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Tsa Disaster
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Veronique de Rugy

A new Government Accountability report shows that private airport screeners do a better job at detecting dangerous object than the bureaucrats at the Transportation Security Administration (TSA). This report is the last in a long series, all of which demonstrate the poor performances of the 45,000-employee bureaucracy. So isn’t it time for Congress to acknowledge its mistake and abolish TSA?

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After the Sept. 11, 2001, terror attacks, Congress ordered all but five commercial airports to switch from privately employed screeners to a government workforce. Three years after the federal takeover, TSA is inundated with complaints. The GAO reported several times on the agency’s ineffectiveness at providing quality airport screening, while the Department of Homeland Security’s (DHS) own inspector general showed that passenger screening by the TSA needed to be improved to keep explosives and weapons off commercial aircraft. Also, a joint report by DHS and the Federal Bureau of Investigation warns that security upgrades since the September 11 attacks might have reduced, but certainly not eliminated, the prospect of similar attacks. Finally, for the first time GAO found statistically significant evidence that private-passenger screeners perform better than their federal counterparts.

This incompetence is augmented by fraud, waste, and abuse. For instance, last year the agency spent nearly half a million dollars on an awards ceremony, including $81,000 for plaques. It spent over $200,000 for travel and lodging for attendees and $461,745 were spent at the Grand Hyatt in Washington, D.C. where the event took place. And recently, the inspector general report revealed “waste and abuse” in the 2003 construction of the TSA Operation Center in Virginia: Employees bought $500,000 worth of artwork and silk plants and hid the purchases under the label “tool and equipment.” They also routinely used government credit cards to buy leather briefcases and other personal items.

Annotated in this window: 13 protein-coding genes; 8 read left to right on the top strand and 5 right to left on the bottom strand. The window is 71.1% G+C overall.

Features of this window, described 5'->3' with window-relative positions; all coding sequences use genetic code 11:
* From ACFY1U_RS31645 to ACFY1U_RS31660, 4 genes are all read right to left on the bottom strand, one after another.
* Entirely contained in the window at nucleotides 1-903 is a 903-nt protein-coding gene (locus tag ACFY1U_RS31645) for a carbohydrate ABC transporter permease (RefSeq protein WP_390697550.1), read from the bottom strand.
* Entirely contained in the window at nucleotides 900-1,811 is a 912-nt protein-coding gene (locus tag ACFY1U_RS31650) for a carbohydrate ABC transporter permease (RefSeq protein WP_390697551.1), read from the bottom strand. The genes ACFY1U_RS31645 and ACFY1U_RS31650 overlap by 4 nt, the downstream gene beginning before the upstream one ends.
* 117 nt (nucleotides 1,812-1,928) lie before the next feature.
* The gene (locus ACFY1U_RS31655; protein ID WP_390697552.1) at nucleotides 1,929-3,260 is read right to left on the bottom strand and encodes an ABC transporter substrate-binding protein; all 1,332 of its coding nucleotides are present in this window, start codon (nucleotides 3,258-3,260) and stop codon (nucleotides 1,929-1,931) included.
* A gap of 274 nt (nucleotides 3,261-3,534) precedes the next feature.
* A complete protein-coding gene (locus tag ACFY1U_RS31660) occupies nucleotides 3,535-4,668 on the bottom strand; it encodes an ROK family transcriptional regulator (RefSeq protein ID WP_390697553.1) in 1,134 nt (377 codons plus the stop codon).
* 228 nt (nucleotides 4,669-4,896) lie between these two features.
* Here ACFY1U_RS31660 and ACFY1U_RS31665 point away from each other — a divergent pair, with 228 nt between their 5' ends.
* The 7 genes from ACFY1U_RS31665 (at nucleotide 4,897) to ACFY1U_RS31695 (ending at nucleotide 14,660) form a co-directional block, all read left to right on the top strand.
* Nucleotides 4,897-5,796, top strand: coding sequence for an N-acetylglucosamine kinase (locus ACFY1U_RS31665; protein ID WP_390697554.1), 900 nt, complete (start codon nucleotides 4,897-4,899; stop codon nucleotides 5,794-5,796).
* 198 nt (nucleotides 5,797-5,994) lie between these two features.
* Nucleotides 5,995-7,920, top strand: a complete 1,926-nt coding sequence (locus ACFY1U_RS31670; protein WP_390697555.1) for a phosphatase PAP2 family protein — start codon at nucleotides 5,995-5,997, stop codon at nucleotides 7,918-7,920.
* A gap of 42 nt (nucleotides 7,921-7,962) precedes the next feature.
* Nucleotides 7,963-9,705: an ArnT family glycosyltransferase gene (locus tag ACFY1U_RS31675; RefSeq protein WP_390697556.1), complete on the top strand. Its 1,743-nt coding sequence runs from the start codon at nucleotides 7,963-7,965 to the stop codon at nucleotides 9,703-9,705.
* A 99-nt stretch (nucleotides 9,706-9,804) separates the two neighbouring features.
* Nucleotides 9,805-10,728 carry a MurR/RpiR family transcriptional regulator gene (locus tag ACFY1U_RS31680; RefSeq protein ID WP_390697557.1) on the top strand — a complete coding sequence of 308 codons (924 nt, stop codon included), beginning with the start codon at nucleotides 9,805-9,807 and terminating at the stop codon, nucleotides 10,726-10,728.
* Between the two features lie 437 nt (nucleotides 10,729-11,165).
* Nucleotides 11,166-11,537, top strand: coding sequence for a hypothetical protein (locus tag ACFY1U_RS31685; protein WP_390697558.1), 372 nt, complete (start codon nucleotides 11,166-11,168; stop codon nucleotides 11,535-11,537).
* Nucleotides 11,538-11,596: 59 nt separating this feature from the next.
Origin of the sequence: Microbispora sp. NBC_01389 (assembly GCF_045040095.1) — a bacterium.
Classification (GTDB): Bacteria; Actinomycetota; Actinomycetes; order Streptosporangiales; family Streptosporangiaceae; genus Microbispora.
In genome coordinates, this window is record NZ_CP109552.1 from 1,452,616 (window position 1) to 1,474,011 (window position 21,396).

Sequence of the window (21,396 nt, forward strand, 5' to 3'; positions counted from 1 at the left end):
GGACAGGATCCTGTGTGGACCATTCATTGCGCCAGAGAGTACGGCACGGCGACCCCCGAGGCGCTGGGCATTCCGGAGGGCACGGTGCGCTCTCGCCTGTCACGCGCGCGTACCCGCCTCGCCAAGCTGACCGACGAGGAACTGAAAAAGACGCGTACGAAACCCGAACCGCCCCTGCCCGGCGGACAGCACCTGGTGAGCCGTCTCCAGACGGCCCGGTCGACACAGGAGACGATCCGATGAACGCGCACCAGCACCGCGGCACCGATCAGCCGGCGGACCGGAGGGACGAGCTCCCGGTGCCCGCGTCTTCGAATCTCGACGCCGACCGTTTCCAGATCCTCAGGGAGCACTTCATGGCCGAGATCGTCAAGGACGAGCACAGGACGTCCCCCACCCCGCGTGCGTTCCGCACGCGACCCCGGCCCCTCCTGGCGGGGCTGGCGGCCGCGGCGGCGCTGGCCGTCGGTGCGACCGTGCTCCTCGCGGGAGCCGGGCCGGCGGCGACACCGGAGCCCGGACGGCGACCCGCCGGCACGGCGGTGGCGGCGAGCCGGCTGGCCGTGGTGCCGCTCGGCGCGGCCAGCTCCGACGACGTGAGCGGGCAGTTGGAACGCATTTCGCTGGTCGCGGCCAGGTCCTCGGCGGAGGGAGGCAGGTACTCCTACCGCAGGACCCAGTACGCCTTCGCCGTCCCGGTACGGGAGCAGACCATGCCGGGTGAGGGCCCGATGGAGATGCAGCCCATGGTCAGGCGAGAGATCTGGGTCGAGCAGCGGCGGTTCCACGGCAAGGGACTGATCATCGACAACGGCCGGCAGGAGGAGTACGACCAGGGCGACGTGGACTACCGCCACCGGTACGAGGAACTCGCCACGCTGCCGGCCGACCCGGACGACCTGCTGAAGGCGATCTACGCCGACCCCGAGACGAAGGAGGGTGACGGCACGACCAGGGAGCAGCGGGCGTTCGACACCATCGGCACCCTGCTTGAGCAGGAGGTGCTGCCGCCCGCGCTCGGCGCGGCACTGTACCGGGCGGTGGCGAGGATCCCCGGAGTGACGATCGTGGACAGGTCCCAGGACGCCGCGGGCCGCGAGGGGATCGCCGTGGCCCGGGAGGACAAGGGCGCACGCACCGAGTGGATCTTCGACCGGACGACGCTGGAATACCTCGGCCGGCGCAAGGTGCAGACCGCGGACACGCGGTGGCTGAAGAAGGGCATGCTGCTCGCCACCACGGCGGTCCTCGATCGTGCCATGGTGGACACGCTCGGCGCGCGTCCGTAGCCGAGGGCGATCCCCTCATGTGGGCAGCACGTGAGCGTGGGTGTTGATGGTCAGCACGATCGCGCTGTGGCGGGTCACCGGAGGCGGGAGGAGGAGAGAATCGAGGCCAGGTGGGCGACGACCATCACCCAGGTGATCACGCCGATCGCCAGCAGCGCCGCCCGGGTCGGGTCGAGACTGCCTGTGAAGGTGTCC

This is no trivial matter considering that we are talking our security and also the amount of money allocated to TSA. TSA’s requested budget for FY2006 is $5.6 billion. And although Congress originally charged the agency with protecting all modes of transportation, it has done little beyond aviation. In fact, 85 percent of TSA’s budget in FY2006–$4.7 billion–will be devoted to air transport. Also, TSA is only responsible for passenger and baggage screening; the airports are still responsible for securing the other aspects of security.

The true cost of TSA to taxpayers goes far beyond the expected $5.6 billion. Sound homeland security requires investing in activities to make America more secure without hindering economic growth. A back-of-the-envelope calculation suggests that if 624 million passengers spend two hours each waiting in line, the aggregate opportunity cost incurred is roughly $32 billion per year.

That’s a lot of money for an agency whose main measure of success is to have “intercepted seven million prohibited items at airport checkpoints, including just over 600 firearms.” What it really means though it that 0.008 percent of items intercepted are actually firearms and that 99.992 percent of intercepted items are tweezers, breath fresheners, and lighters. But is that a real measure of success?

Security experts argue that TSA’s mandate is also poorly focused. The federal government has already spent over $10 billion of taxpayers’ money on systems that screen every passenger to keep knives, weapons, and now lighters off of planes; what we really need, however, is to keep dangerous passengers out of airline cockpits. This can be accomplished with simple cockpit barricades, which the airline industry has now installed at a relatively low costs estimated between $300 million and $500 million over a ten-year period.

Another cost-effective security measure to prevent attacks of the 9/11 variety is to let pilots carry guns. Yet two years after TSA launched a program to train pilots to carry guns in the cockpit, lingering bureaucratic problems and unfriendly responses have dissuaded pilots from participating.

Sadly, in spite of the evidence of TSA’s poor performance, few in Congress talk about reverting to private screeners. According to Robert Poole, director of transportation studies at the Reason Public Policy Institute, “Global experience in combating terrorism, particularly in Europe and Israel, has clearly demonstrated that the best approach to aviation security relies on private-sector security companies that are held to the highest performance standards but have the flexibility to innovate.” Yet Congress put in place a system that does exactly the opposite. Let’s hope that the new GAO report will pave the way to a much-needed privatization of TSA.

–Veronique de Rugy is a Research Scholar at the American Enterprise Institute.



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